Usually I do not post about specific events that happen in my classes, but today I'll make an exception. My point today is this: when the professor calls on a student to brief a case, the range of acceptable responses does not include "Oh, I read the case, but it was a few days ago and I don't remember it very well, but let's see . . . ."
I wish I had a dollar for every time I've heard this. I've heard it several times this semester. On the one hand, sure, fine. Everyone in law school is busy, right? And I think usually students are telling the truth--typically after a few minutes, memory kicks in and the student does fine. And to be even fairer, often one reason this response pops out of students' mouths is that they are worried about looking bad in front of the class and the professor. Having read but not remembered allows one to say (a) I read, so I am putting forth the effort, but (b) I'm not dense, just rusty about this case.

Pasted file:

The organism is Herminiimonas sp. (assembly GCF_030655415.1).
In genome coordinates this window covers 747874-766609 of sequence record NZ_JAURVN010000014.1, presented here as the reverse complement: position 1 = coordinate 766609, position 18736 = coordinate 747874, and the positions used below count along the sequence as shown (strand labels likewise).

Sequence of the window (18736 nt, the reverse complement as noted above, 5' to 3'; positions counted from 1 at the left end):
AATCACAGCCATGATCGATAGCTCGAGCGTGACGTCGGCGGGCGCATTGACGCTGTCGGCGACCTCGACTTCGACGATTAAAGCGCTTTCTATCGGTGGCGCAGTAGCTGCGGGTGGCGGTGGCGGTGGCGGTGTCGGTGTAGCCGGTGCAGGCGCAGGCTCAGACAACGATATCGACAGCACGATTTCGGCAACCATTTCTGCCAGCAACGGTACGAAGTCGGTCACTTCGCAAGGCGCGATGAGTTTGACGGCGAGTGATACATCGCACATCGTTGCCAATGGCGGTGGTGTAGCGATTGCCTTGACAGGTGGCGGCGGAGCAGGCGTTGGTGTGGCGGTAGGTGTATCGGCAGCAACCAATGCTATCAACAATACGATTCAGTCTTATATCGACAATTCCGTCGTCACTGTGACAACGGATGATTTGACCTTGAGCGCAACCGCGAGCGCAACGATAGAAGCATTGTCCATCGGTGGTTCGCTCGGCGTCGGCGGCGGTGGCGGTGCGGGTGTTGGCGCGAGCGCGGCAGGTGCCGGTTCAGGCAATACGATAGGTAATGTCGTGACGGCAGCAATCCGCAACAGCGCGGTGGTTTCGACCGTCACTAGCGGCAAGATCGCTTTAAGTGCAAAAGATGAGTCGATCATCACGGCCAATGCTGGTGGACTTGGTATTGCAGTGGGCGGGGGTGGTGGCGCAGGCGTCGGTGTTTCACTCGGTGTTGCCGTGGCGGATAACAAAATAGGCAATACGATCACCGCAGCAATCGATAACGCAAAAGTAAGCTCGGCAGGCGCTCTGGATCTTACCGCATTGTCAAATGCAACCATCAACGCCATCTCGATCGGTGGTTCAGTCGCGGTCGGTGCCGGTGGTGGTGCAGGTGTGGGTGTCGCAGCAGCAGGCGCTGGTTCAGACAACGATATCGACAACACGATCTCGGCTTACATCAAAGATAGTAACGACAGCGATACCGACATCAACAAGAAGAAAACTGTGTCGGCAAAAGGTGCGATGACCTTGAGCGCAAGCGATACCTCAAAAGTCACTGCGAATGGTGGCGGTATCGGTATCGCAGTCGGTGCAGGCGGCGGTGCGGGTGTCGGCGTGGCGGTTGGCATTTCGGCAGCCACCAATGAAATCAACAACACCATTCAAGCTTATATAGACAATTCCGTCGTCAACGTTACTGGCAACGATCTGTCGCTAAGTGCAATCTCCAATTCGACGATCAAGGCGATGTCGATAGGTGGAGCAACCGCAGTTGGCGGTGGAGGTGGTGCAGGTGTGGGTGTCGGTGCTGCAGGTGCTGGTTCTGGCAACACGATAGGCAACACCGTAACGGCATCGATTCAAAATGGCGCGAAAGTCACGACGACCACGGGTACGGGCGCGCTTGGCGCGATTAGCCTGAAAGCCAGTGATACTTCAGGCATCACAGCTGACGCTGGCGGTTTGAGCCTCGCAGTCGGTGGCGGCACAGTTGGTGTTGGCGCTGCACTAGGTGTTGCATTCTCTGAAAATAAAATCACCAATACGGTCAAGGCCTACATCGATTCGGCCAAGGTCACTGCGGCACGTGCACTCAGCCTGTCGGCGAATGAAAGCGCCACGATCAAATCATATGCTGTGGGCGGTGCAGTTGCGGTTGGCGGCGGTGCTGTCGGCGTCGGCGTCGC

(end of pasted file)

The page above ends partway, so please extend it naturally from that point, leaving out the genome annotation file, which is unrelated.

Yet my question is this: would this response cut it in practice? What if you are in court during oral argument? How might a judge react? What if you are giving a presentation to a client? How good will you look?
And my other question is this: could the professor get away with this statement in class?
I have said it before, and I will say it again: when you are a law student, think of law school as your career, because right now it is.
So here's what to do. First, isn't this one of the reasons to brief a case? Yes! So brief the cases, however you might do that. Second, just keep the excuses or apologies to a minimum, and do your best. That's what you would do in court, so that's what you should do in class. The silence may seem deafening as you race to come up to speed and answer the professor's question, but it's not. And again, it's good training.
I have to say in closing that I am really not upset when this happens in my classes. But I do wish students wouldn't do it.